The Lottery and Other Stories


9. This story satirizes a number of social issues, including the reluctance of people to reject outdated traditions, ideas, rules, laws, and practices. What kinds of traditions, practices, laws, etc. might "The Lottery" represent?

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The lottery is certainly an oudated tradition. It is ironic that few people in the village have an idea why the lottery exists in the first place. They simply do it in the name of tradition. Old Man Warner is the oldest man in the village and boasts of not winning the lottery for seventy-seven years. He complains at talk of stopping the tradition,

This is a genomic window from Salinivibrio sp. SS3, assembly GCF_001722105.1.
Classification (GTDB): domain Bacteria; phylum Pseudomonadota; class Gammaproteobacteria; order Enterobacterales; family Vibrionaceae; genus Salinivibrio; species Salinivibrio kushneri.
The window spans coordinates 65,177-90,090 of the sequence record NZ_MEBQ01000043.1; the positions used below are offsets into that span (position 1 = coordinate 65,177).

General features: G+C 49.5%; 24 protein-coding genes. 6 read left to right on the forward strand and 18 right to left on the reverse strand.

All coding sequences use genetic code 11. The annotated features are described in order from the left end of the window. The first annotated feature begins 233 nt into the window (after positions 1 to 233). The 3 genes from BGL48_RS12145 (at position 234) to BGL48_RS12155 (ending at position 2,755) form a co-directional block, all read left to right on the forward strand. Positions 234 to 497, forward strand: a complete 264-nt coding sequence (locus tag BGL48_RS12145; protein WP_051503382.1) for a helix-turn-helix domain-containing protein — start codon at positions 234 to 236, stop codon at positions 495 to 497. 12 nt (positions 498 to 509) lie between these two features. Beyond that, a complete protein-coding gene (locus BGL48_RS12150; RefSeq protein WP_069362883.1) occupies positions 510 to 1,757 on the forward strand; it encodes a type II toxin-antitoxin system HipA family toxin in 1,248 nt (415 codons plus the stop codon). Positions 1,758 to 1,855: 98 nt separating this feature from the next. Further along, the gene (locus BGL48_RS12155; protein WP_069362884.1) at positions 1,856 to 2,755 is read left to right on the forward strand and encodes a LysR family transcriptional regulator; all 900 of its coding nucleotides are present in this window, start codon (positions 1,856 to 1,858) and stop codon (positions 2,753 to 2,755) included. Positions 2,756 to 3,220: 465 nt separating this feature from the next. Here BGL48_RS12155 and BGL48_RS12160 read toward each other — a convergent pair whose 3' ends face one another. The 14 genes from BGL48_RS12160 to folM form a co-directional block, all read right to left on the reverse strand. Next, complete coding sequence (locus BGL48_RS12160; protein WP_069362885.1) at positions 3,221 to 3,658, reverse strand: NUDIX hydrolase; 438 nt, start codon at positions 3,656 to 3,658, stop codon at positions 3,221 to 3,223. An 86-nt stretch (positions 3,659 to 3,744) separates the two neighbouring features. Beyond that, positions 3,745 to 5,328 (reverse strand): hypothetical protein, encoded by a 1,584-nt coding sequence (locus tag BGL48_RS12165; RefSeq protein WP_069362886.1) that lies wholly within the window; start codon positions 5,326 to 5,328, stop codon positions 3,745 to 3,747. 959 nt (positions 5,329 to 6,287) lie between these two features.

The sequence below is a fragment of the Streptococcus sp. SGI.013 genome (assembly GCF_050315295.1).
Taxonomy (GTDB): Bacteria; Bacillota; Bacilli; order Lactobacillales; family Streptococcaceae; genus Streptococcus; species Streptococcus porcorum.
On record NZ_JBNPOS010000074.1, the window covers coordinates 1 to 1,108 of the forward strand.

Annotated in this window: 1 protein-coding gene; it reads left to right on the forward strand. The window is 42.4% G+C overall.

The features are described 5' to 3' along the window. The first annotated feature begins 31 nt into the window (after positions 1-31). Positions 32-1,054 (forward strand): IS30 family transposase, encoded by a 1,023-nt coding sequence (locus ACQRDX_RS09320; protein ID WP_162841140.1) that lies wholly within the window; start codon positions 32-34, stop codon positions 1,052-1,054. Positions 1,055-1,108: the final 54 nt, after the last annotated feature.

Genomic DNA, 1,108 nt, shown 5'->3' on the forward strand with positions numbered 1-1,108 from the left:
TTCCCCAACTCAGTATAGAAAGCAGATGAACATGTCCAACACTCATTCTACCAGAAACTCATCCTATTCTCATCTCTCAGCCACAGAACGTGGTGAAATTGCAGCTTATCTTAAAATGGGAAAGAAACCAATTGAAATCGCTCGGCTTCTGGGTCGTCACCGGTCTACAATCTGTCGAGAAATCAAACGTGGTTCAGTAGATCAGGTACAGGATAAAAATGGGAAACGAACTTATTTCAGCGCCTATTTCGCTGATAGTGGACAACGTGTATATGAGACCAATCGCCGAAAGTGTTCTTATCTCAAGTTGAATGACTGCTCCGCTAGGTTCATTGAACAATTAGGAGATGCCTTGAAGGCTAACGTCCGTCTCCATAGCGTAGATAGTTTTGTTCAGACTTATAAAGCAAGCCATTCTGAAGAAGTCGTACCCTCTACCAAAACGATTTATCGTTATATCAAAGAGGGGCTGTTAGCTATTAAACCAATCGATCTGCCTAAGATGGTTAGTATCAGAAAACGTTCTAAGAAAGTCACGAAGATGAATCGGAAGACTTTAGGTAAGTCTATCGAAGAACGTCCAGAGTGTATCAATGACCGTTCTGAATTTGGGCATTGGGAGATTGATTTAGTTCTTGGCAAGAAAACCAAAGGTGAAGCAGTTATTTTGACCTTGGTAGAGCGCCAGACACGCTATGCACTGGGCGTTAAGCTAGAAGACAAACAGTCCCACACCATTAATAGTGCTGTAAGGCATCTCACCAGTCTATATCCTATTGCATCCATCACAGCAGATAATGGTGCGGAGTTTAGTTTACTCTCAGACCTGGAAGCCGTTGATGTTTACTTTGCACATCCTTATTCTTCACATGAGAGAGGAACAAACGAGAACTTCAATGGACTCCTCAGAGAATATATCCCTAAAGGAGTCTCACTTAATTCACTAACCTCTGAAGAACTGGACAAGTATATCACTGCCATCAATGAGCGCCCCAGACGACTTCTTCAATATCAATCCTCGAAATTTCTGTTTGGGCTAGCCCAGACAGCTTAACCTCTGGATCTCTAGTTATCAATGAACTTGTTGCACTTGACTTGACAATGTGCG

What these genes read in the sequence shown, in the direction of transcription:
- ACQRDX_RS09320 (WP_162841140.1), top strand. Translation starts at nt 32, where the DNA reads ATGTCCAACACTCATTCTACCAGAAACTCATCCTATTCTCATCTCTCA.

"Pack of crazy fools," he said. "Listening to the young folks, nothing's good enough for them. Next thing you know, they'll be wanting to go back to living in caves, nobody work any more, live that way for a while. Used to be a saying about 'Lottery in June, corn be heavy soon.' First think you know, we'd all be eating stewed chickweed and acorns. There's always been a lottery," he added petulantly.

Indeed, Old man Warner is the only person to have a vague notion that the lottery was originally meant as a sacrifice for good crops. Most of the trappings of the Lottery tradition have been lost. Regardless of other towns stopping the lottery, this town seems intent on keeping one tradition alive: the eventual killing of the "lucky" winner.